Understanding Energy Star: Ratings, Energy Savings, and More

 

 

Energy Star Logo

If you’re in the market for new replacement windows, there’s a good chance that you’ve heard about Energy Star. Even if you haven’t started exploring options for new windows, you may have seen the blue seal of approval on a variety of appliances, including washers, dryers, and more.

The Energy Star seal looks like this:

If this seal has jogged your memory, there is a good reason why. Energy Star has rated the efficiency of interior and exterior products since 1992. It joined forces with the US Department of Energy in 1996, and it has helped homeowners collectively save billions of dollars in energy ever since.

How Does a Window Contractor Become Energy Star Certified?

There are certain criteria that a replacement windows contractor must meet in order to be Energy Star eligible. These criteria include:

  • Products are manufactured by an Energy Star partner
  • Products are independently tested, certified, and verified by the National Fenestration Rating Council (NFRC)
  • The NFRC ratings meet strict energy-saving guidelines, which are set by the US Environmental Protection Agency (EPA)

Breaking Down Window Performance Requirements by Region

It’s no secret that weather in Ohio is vastly different than Arizona or Florida. Therefore, different regions of the country have their own set of requirements to meet Energy Star standards.

This map gives an overview of Energy Star’s regions. These regions are color coded to correspond with performance criteria that are certified by NFRC. As you can see, almost all of Ohio is considered as the “Northern” region.

This corresponding chart overviews two separate components of what makes a window Energy Star certified, which includes U-Factor and SHGC.

U-Factor is an indicator of heat loss through a window. Homeowners will want to look for the lowest numbers possible for U-Factor, which means that the window has top-notch insulating properties.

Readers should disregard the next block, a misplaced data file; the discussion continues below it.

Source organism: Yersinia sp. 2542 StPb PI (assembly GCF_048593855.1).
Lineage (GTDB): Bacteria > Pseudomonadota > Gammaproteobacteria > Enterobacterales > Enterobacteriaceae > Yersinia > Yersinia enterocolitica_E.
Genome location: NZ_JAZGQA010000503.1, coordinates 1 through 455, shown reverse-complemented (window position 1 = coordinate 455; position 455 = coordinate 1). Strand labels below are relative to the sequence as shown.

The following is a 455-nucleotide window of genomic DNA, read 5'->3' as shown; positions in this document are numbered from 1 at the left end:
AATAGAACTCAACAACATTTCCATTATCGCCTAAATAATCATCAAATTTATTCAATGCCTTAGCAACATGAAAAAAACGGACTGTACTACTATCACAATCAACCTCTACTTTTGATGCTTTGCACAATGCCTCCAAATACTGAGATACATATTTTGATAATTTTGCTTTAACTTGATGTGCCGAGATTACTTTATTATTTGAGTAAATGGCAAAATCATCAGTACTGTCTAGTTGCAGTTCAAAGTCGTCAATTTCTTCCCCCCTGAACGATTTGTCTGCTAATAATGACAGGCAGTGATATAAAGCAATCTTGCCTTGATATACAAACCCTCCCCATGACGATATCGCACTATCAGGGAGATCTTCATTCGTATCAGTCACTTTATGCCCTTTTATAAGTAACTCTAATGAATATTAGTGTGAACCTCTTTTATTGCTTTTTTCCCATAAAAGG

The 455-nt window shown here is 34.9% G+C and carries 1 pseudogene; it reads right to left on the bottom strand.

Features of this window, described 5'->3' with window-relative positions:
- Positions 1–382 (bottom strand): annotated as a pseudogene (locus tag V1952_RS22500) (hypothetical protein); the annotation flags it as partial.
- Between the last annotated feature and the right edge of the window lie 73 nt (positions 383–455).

High performance dual pane windows will have an efficiency of .30 or lower, although some triple pane windows can achieve a rating as low as 0.15. The U-Factor is an important rating for homes in heating dominated climates—and Ohio falls into that category.

Solar Heat Gain Control (SHGC) is the amount of incident solar radiation that is filtering through your window. This radiation can be directly transmitted and absorbed, and also released inward.

This number is rated between 0 and 1. Homeowners will want to look for the lowest SHGC numbers possible, which means that less solar heat is transmitted through the glass.

Keep in mind that there are other variables for Energy Star certified windows, including:

  • Low-e glass, which is a specialized coating that reflects infrared light
  • Gas fills, which maximize the thermal efficiency of the window
  • Quality frame materials, with one of the most efficient standing as high quality vinyl

By choosing Energy Star certified windows, homeowners can save up to $465 on their utility bills per year. Universal Windows Direct is Cleveland’s go-to source for Energy Star windows, and our UniShield® glass packages are top-of-the-line for energy savings.

Contact Universal Windows Direct for your free, no-obligation quote.